Council Debates Gender Motion: The Discussion as of April 6th


The past few weeks have involved debate in Council over the passage of the Gender Motion. This motion, which was introduced by Secretary Lilly Cadow of the Organizational Engineering Committee, contains provisions that, according to the motion’s Legislative Intent section, are meant “to prevent gender discrimination and make (non-cisgender) students more comfortable.” Non-cisgender is a term used to describe a person that identifies as a sex that is different from the one that they were assigned at birth. If passed, the current form of the motion would allow non-cisgender students to use single-sex facilities (such as bathrooms and locker rooms) and participate in single-sex programs (such as sports) that are meant for the sex that they most closely identify as. The motion’s provisions also encourage the use of more gender-neutral pronouns by staff when addressing students and would make sure that non-cisgender students are addressed by the name that they are most comfortable with; a gender-neutral dress code would be established at school-sanctioned events as well.

As of late (3/30), the debate has revolved around the use of all-gender facilities. While most of the Council appears to agree with the general intent of the motion, some representatives have cautioned Council to consider the feelings of those who might not be comfortable with sharing a bathroom or locker room with a non-cisgender student or staff member. In response, Lilly Cadow said, “Discomfort of some doesn’t trump the rights and dignity of others.” She and other representatives also suggested that certain bathrooms in central locations in the school could be specifically designated as unisex and/or open to cisgender and non-cisgender students alike. Later, Mrs. Stevenson voiced some concerns about applying the motion to locker rooms, noting that non-cisgender students could be susceptible to bullying in the mostly unmonitored facilities. Other representatives such as Harry Silbert also noted that there is significantly less privacy in the locker rooms than in bathrooms. However, PE teacher Ms. Quevedo (whose office is located in close proximity to the locker rooms) predicted that letting non-cisgender students use the facilities would not likely impact the existing situation in the locker rooms.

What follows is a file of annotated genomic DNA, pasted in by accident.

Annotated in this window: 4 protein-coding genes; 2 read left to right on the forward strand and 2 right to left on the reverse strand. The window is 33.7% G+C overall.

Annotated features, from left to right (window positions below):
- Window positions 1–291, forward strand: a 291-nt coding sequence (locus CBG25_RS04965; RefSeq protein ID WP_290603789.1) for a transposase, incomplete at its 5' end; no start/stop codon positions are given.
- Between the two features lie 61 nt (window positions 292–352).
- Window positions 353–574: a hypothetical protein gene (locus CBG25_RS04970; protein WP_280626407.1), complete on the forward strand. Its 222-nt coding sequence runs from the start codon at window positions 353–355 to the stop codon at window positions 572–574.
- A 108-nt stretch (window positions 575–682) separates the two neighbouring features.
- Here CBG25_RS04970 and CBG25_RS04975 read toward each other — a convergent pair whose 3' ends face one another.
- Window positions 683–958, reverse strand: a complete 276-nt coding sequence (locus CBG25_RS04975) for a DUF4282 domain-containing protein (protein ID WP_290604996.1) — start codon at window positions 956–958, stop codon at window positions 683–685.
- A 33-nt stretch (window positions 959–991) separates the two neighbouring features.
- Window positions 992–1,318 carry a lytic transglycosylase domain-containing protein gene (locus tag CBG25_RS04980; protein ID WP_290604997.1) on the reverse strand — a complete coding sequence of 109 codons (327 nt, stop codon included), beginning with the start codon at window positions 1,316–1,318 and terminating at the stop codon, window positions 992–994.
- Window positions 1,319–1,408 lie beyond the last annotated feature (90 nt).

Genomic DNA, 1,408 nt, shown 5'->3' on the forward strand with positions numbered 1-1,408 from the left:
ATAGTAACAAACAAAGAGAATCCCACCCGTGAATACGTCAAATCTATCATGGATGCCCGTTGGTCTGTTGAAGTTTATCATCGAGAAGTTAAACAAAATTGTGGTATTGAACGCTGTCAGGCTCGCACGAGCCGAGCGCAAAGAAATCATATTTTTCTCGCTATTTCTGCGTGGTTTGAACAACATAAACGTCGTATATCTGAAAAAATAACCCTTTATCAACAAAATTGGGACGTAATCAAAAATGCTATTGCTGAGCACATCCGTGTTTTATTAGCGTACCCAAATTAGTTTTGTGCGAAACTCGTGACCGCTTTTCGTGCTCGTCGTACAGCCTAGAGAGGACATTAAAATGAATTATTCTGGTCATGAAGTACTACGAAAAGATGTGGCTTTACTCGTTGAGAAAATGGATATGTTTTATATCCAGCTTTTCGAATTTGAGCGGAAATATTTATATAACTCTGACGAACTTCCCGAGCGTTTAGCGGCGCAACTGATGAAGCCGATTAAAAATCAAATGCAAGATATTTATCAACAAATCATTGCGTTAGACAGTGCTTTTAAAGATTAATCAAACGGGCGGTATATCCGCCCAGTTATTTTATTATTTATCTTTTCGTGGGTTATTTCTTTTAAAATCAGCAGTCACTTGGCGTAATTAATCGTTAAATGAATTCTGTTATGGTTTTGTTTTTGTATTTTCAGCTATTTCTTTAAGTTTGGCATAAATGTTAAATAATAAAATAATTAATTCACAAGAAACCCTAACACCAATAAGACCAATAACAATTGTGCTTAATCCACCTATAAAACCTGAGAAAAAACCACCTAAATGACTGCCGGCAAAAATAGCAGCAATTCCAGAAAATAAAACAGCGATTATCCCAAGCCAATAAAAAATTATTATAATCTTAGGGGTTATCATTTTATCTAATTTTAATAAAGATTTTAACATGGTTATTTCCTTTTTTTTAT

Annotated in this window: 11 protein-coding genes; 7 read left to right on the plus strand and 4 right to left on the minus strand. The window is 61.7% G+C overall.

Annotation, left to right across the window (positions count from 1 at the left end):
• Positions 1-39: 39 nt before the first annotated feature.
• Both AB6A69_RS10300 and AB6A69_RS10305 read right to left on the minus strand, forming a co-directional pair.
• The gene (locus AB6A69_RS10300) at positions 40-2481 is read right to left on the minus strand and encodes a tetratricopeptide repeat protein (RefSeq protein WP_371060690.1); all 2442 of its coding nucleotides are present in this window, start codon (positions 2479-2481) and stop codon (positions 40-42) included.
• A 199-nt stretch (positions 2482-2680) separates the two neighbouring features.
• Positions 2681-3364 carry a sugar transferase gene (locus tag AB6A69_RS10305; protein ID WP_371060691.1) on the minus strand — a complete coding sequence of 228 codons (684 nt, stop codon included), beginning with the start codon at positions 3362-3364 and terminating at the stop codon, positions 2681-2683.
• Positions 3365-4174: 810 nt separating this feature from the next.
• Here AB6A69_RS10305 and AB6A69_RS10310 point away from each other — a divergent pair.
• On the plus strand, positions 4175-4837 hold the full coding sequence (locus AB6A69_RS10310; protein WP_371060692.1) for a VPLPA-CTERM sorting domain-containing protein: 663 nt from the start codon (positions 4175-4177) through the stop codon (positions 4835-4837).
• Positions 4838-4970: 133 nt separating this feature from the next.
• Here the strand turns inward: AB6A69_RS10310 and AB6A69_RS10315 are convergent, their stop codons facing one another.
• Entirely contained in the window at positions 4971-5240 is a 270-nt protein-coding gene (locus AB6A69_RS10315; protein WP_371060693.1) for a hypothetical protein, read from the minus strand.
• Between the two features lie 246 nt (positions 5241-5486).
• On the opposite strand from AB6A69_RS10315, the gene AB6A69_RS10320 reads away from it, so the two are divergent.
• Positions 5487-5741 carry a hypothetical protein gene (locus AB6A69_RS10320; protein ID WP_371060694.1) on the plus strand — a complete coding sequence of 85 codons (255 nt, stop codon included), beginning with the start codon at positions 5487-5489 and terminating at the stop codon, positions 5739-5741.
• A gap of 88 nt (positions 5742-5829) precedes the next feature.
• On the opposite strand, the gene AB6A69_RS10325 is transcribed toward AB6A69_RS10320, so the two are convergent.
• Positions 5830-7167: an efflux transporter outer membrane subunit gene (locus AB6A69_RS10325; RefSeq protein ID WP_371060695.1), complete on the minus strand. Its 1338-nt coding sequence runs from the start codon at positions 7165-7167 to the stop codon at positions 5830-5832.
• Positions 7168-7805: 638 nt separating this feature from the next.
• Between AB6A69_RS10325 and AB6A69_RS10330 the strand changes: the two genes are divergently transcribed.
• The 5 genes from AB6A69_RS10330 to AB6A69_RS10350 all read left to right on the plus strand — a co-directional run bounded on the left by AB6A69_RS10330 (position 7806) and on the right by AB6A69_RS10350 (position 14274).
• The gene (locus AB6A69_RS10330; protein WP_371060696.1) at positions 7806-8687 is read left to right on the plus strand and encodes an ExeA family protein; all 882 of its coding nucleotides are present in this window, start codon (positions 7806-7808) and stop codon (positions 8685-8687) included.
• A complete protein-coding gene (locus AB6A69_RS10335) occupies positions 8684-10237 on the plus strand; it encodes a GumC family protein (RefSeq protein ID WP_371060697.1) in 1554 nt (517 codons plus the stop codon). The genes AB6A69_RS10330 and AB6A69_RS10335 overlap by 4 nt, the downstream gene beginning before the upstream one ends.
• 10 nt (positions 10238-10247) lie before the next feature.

Supporters of the motion added that passing the Gender Motion would have many benefits for the school environment. They suggested that changes to the school’s policies could better prepare students for future situations like college when there will be a greater exposure to unisex facilities. Mae Butler pointed out that the motion could create an environment with less sexual harassment as well. They acknowledged their primary goal of making the school community more accepting for students of all sexual orientations once again too.

The meeting on March 30 was particularly eventful. Council had invited experts Reese Kelly and Michelle Kermond from Dartmouth College’s Office of Pluralism and Leadership to review the motion and answer questions that students, staff, and community members had about it. Kelly, who is a transgender man, talked about his own experience growing up and how he dealt with the way that society generally treated transgender people. He said that as a teen, society considered “any trans person a joke” and that this treatment was a large impediment to his development. He went on to talk about the need for greater acceptance in the school environment. In regard to the motion, Kermond and Kelly voiced approval and made some suggestions for additions to it such as adding a clause that would protect non-cisgender students’ privacy if a student wanted to keep information about their sexual orientation confidential from certain individuals. They also said that passing such legislation would prevent the school from being open to a possible Title IX lawsuit (EDITOR’S NOTE: Kelly was unable to elaborate on this when Thomas Judd brought up the question of the requires of Title IX coming in direct conflict with guidelines set up by the NHIAA). The officials also addressed questions and concerns from certain students’ parents. One parent felt very uncertain about the motion; she felt that “Hanover High has become anti-Christian and anti-Catholic” and that the Council wasn’t considering the feelings and comfort of those with other beliefs. Before the end of the meeting, Kelly likened preventing non-cisgender students from using certain facilities to racial segregation to show that both are equally unjustified. He then reminded the Council of the need for acceptance of students of all sexual orientations in school communities.


Council met in the auditorium April 6th where several supporters of the motion convinced Council leadership to ramrod the Facilities through the pipeline, passing with barely a quorum due to all of the abstentions.

Council went on to discuss the Pronouns section briefly, with it being described as over legislation and overtly long by some while also being called a “step in the right direction” by others, with both sides praising the spirit of the motion.

Council will meet back in the chorus room the week after break, hopefully with more chairs they say.

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